The penultimate part of our Top 50 drivers review lists those that made it as far as the top 20.
20. Lucas Auer
Austria – age 19
Fourth in FIA F3 European Championship, third in Toyota Racing Series
Auer began the year with a strong second campaign in the Toyota Racing Series, leading the standings after two early wins but eventually slipping back to third behind Nick Cassidy and Alex Lynn. He then embarked on his first full season in the FIA F3 European Championship revived by uncle Gerhard Berger, driving for top team Prema.
With a year in the German series under his belt, Auer was a factor from the start with a second place in the opening race at Monza. Another podium followed at Silverstone, while at Brands Hatch he made the most of Prema’s dominance around the short Indy circuit with two third-places and a maiden race win. In his continued rivalry with Lynn, he was now ahead in third place in the standings and was still there with three rounds remaining after more podiums. Poor form at Zandvoort and Vallelunga compared to his team-mate eventually cost him the spot, but fourth was still a strong result for his first year in FIA-rules F3.
A switch to rival team Mucke Motorsport last week appeared to set up a 2014 title battle between him and Lynn, only for the Briton to join Red Bull yesterday and leave Prema for GP3. Staying with the Italian squad would now have made Auer the overwhelming favourite – trying to achieve the same with Mucke could provide a great challenge for a driver who’s still only 19.
19. Nico Muller
Switzerland – age 21
Fifth in Formula Renault 3.5
Muller showed strong progress in his second year in Formula Renault 3.5 with the unfancied Draco squad, with the highlights being two superb drives to victory in Monaco and Hungary.
He lost some points early on with inconsistency in the opening couple of rounds but then dominated the Monaco weekend, really putting his name on the map for the first time as he put the big names and F1 team-backed drivers into the shade on the morning of the Monaco Grand Prix. Just like in Monte Carlo, his Hungary win was proof of his own ability when that of the car was maybe not so important, finishing nearly half a minute ahead of the rest in treacherously wet conditions. Aside from his two wins, he would only score one other podium all season – a second place at Paul Ricard. That was opposite to the consistent Will Stevens and Nigel Melker who sandwiched him in the final standings.
Muller has long been linked to a factory role with Audi and tested their current DTM machine in the middle of the year. He has also been testing in GP2, and it would be good to see him race there next year in a proven team if his budget allows.
18. Will Stevens
United Kingdom – age 22
Fourth in Formula Renault 3.5
In contrast to Muller, for Stevens there were no particularly big results, but to finish fourth in the standings in Formula Renault 3.5 behind three drivers as highly-rated as Kevin Magnussen, Stoffel Vandoorne and Antonio Felix da Costa is a huge achievement and boosts a career that had been somewhat under the radar since his karting exploits.
The Stevens-P1 partnership had performed well in previous tests, and after a frustrating double non-score in Monza he showed what he was capable of with a searing drive from 11th to second at Motorland Aragon. Two more podiums in Spa and Moscow and a number of other high-scoring results brought him up to third in the standings with three weekends remaining. An awful time in Hungary undid all the hard work, but he saved his best performance until the final meeting at Barcelona. There, he forced champion-elect Magnussen into mistakes as he took second in race one, and then finished third behind the championship top-two in the final race of the campaign.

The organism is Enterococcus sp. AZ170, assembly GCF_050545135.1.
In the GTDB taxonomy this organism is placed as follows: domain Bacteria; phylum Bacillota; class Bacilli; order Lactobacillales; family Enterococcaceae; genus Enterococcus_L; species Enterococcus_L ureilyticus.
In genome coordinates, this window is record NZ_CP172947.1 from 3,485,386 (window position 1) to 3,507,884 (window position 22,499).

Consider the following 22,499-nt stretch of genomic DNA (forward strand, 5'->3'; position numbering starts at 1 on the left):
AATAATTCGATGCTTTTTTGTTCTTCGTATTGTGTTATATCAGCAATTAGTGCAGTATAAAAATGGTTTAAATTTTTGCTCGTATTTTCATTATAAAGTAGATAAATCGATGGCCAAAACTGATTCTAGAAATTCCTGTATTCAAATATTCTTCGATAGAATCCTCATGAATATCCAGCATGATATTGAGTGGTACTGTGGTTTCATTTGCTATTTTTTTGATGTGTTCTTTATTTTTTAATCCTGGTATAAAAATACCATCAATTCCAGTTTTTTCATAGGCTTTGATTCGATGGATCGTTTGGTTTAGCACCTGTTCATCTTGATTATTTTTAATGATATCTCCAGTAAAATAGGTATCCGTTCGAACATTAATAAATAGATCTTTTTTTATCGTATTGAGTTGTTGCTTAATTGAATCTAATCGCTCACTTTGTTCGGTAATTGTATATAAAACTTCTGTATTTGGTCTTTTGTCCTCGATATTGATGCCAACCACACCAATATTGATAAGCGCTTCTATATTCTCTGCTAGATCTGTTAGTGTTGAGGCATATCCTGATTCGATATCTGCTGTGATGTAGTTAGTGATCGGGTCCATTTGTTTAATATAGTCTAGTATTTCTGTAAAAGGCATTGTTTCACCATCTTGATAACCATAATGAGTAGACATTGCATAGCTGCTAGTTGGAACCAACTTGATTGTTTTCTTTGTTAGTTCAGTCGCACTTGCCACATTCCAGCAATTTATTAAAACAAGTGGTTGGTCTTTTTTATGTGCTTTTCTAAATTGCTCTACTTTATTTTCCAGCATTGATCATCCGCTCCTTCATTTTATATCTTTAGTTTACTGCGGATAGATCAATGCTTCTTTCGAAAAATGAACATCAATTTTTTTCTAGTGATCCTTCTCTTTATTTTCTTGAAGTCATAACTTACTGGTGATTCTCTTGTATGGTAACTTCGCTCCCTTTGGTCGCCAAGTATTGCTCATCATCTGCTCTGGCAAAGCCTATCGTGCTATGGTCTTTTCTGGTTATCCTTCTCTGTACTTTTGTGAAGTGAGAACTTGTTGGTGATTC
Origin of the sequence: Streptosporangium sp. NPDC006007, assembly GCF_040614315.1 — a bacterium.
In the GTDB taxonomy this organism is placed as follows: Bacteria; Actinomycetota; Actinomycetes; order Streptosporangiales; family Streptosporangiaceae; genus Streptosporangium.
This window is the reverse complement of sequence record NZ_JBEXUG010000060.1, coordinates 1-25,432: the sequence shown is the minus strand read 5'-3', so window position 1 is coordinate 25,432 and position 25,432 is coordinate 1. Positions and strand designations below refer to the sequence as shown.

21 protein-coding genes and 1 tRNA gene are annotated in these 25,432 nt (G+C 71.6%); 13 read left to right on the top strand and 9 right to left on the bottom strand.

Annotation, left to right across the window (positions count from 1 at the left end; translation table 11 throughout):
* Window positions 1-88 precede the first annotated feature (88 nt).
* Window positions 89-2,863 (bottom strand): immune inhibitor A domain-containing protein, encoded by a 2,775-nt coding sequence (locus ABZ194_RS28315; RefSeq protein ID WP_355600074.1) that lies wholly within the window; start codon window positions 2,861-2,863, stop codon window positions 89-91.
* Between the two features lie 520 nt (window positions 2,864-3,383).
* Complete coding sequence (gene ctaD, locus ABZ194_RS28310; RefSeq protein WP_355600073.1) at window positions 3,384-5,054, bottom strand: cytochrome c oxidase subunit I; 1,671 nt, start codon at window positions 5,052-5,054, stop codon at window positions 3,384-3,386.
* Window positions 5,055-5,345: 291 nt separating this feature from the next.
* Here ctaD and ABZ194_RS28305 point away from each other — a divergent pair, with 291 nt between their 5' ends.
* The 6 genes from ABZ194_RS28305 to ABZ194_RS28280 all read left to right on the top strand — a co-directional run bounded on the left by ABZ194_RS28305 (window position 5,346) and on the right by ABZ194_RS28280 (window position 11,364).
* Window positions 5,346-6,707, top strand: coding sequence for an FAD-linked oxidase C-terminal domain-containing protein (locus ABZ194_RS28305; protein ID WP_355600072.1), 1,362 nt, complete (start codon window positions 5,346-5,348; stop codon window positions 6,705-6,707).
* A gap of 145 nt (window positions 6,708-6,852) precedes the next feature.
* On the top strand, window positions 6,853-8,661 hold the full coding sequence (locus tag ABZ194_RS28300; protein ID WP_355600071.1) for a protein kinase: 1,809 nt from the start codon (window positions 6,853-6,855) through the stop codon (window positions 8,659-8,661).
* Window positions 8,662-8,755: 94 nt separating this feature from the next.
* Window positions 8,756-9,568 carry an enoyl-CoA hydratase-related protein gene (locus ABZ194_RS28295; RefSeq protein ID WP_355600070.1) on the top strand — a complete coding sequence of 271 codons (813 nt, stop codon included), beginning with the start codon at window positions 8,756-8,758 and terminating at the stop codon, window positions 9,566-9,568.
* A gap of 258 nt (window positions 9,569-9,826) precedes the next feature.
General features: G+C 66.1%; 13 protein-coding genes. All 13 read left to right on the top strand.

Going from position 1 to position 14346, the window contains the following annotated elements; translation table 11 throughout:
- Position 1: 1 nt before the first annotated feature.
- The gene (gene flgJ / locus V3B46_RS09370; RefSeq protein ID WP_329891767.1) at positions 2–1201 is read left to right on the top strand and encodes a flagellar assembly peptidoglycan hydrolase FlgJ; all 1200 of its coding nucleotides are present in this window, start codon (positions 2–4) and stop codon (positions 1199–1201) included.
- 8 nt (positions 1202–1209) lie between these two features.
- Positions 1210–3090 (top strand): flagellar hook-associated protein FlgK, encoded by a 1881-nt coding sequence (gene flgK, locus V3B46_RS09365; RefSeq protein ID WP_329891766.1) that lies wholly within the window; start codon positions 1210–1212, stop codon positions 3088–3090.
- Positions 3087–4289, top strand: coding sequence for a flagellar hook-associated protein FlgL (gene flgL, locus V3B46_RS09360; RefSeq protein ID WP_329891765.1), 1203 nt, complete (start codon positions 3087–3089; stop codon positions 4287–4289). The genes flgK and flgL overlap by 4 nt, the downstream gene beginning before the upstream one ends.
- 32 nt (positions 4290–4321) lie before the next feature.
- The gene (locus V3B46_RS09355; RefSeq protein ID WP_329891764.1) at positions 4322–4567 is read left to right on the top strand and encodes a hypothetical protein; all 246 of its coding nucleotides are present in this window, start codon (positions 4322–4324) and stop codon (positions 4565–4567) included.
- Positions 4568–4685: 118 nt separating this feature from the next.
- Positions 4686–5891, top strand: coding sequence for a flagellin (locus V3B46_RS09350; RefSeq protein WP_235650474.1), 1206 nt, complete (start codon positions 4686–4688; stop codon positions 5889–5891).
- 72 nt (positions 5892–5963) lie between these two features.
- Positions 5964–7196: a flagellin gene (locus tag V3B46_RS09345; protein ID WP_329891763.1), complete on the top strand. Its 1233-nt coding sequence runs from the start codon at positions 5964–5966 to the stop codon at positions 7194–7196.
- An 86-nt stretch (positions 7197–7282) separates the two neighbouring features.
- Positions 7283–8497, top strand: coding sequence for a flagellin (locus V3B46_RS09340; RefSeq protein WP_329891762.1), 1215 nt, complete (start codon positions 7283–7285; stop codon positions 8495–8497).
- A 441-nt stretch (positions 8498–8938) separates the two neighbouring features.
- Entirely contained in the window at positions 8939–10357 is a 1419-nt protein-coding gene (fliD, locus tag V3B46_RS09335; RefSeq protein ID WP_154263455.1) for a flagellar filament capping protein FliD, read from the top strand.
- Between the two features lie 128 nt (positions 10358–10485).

Now on the books at the Caterham F1 Team, Stevens will either move into their GP2 squad next year or hang on for another year in FR3.5 and attempt to win the title.
17. Felipe Nasr
Brazil – 21
Fourth in GP2
They say you’re only as good as your last race, and so Nasr has ended the year with plenty of doubters after spurning another chance of victory in the GP2 season finale with a first corner collision. But to judge him solely on how he ended the season would be to forget the heroics he performed at the start of it.
In his second year in the series, he finished all of the first eight races inside the top four. In Bahrain he had come to within 0.08 seconds of victory. At Silverstone he threw caution to wind in chase of that first win, but sustained race-ending contact a few corners into the race. He led in Hungary but a slow stop relegated him to third. At Spa, he was within six points of struggling leader Stefano Coletti, and was fighting back from a poor qualifying with some bold overtaking moves, but then went too far and hit team-mate Jolyon Palmer. In Singapore he led, but succumbed to Palmer’s stronger pace late in the race.
There are obviously still some rough edges, certainly when it comes to performing under pressure, but a driver who was so highly-rated will not want to spend more than two years in GP2. After all, he beat Kevin Magnussen in F3. With David and Steve Robertson of Raikkonen fame as his managers and a large sponsorship package acquired off the back of being Brazil’s big next hope, he’s been looking for an F1 chance. He may have to settle for a reserve role with Williams, but a run of Friday practices would be great preparation.
16. James Calado
United Kingdom – age 24
Third in GP2
2013 was meant to be the year that Calado won the GP2 title after his outstanding rookie season last year. It ended up being something of a nightmare in that sense, but the fact that he rescued third place in the standings proved his class and should prove to be a great experience.
Things started positively enough with a second place in the first race, but a careless collision on the first lap of the sprint race with Fabio Leimer ended up having a major impact on his season. It caused damage to his chassis that went undetected for several rounds, and it wasn’t until the Silverstone sprint race that he just about scraped his way back onto the podium. The Nurburgring was his best weekend of the season, delivering a pair of second places even though the ART team continued to struggle for pace. At Spa he claimed his first win of the year from pole in race two, but only after having to work hard to keep Julian Leal behind like he had done at Silverstone. By Abu Dhabi there was finally some speed, and after fighting back from a grid penalty after an uncharacteristic deliberate blocking move in qualifying, he drove away from the field to take another sprint race win.
Thanks to the efforts of new manager Nicolas Todt and long-term backers the Racing Steps Foundation, Calado did a series of free practice runs with Force India and deserves more such opportunities in 2014. A Mercedes DTM seat also looks like a possibility.